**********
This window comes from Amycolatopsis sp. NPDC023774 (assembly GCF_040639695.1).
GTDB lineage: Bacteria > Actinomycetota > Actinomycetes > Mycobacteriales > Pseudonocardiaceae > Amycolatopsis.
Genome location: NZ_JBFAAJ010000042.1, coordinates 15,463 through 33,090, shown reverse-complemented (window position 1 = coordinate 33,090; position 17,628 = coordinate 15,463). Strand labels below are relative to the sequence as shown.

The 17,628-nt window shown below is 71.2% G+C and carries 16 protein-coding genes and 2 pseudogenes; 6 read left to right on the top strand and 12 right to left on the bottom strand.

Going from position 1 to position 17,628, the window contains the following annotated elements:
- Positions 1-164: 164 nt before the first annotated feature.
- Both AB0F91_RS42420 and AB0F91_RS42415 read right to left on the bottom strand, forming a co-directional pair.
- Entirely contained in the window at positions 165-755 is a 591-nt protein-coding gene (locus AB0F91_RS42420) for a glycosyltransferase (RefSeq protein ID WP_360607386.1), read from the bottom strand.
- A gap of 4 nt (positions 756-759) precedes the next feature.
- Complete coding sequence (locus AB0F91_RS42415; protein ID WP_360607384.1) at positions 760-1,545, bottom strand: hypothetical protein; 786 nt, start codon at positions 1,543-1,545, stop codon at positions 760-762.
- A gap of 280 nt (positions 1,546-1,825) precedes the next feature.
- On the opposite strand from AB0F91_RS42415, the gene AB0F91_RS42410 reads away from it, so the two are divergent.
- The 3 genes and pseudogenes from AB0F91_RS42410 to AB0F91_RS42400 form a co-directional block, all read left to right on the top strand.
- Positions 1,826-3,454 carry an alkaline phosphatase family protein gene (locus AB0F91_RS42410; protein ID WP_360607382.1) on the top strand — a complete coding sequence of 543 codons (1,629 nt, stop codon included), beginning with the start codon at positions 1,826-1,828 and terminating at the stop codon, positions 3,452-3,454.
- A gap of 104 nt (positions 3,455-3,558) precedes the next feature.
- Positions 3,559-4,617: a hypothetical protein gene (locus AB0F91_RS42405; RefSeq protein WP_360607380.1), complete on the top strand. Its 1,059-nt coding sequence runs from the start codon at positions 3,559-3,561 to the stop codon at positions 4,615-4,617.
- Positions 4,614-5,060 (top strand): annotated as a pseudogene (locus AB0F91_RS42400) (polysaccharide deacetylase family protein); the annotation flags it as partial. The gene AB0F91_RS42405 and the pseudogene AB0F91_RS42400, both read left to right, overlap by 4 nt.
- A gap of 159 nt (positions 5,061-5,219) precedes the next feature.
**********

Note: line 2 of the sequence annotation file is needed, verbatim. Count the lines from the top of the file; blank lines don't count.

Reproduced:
GTDB lineage: Bacteria > Actinomycetota > Actinomycetes > Mycobacteriales > Pseudonocardiaceae > Amycolatopsis.